Not only does hand-sketching improve the idea-generation process, but it provides an effective, visual language that makes it easier for others to understand, comment on and integrate your ideas. This might be even more important in cross-cultural groups, for whom visual sketches can bridge gaps of understanding.

Effectiveness: Better Design Outcomes Link

Does sketching like a maniac guarantee a better design? The easy answer is no. The subtler answer is that, in certain circumstances, sketching like a mad person could result in a better design. Yes, you read that right.

A useful design mantra is, “I haven’t failed. I’ve just found a thousand sketches that don’t work.”

I ran into this idea while reading one of Maria C. Yang’s studies19. She tracked the sketches of a group of engineering students in the idea-generation phase and measured the results according to their final grades and their performance in a contest. She found that the number of concepts that students generated, as evidenced by their sketches, correlated to better design outcomes as long as two things held true: first, the sketches included dimensions and, secondly, the sketches that were significantly tied to the outcome were generated in the first quarter of the cycle (i.e. they were early sketches).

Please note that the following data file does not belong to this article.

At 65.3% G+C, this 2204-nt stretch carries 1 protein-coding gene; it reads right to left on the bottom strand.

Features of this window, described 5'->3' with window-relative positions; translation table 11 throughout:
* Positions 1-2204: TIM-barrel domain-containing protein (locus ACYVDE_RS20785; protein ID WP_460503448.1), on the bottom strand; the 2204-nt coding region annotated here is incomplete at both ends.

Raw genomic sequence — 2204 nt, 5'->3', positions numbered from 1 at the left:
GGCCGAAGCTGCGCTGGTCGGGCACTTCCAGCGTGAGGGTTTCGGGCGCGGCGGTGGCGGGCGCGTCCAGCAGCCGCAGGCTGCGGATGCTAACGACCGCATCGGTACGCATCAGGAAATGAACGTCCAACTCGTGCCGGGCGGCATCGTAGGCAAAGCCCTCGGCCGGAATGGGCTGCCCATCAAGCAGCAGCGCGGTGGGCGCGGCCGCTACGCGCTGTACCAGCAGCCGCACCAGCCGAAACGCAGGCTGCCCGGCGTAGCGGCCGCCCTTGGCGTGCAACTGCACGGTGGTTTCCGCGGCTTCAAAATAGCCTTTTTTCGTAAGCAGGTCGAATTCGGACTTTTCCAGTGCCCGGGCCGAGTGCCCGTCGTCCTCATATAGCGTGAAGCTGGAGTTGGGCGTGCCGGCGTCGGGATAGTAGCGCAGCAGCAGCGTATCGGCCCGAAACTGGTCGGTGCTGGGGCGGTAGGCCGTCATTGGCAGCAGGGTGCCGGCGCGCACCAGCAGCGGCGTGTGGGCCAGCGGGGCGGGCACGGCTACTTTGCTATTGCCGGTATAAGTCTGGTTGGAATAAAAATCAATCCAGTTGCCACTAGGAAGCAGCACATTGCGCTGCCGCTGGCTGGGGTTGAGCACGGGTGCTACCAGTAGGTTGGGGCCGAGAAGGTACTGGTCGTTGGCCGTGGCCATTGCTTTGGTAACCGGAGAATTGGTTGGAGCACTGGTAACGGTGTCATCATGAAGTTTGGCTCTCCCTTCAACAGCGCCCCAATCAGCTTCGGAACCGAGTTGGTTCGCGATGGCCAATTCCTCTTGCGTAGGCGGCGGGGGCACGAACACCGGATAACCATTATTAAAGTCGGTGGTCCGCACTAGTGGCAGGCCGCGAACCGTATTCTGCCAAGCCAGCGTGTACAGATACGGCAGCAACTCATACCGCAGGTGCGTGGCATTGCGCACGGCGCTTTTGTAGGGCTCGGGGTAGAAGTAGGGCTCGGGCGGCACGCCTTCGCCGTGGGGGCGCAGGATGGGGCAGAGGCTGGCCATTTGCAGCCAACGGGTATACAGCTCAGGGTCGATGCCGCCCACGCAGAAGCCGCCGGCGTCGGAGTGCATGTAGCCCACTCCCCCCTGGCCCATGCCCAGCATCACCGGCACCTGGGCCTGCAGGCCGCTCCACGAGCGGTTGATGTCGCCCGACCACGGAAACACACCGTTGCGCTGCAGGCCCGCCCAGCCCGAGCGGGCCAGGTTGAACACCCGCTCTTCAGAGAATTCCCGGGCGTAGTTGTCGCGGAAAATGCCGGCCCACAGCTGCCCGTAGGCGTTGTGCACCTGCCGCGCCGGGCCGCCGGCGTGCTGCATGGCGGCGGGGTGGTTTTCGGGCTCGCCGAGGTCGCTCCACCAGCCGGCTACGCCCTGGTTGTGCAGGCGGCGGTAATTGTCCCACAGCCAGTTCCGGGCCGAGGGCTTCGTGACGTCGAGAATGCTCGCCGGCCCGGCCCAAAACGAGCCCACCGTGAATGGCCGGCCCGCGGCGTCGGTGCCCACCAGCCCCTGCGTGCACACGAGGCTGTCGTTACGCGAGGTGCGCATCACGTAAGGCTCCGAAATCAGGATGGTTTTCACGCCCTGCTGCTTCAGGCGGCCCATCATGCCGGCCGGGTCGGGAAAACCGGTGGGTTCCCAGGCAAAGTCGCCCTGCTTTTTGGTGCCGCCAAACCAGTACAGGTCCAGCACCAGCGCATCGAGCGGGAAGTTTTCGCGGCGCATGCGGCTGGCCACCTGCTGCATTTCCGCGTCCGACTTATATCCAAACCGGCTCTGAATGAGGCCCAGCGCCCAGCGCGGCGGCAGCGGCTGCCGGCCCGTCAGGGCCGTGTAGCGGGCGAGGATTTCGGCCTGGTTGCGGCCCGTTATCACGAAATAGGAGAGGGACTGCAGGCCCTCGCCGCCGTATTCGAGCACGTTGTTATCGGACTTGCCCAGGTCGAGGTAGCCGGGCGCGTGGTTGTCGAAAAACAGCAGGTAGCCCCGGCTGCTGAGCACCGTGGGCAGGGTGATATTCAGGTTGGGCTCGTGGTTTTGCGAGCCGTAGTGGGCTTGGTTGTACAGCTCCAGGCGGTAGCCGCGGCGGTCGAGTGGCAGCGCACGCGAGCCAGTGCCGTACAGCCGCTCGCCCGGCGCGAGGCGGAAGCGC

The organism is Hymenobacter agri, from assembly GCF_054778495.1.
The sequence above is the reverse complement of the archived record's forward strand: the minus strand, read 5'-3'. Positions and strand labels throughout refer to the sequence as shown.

Concentration: Ready, Set, Sketch! Link

Were you ever in the middle of a major design breakthrough and then were suddenly interrupted? Concentration is key for designers because the creative process is anything but straightforward. The process requires a strong and rare connection between our thoughts, hands and source of inspiration. Its rarity is, indeed, the reason why some of us don’t sleep.

Well, that and deadlines.

There is evidence that sketching aids concentration. Jackie Andrade, of the University of Plymouth’s School of Psychology, tested20 whether doodling correlated to higher levels of concentration among 40 participants, who tested while taking a telephone call. While we can define doodling as aimlessly sketching patterns and figures unrelated to the primary task, her discovery that it can reduce daydreaming, increase concentration and curb boredom is fascinating.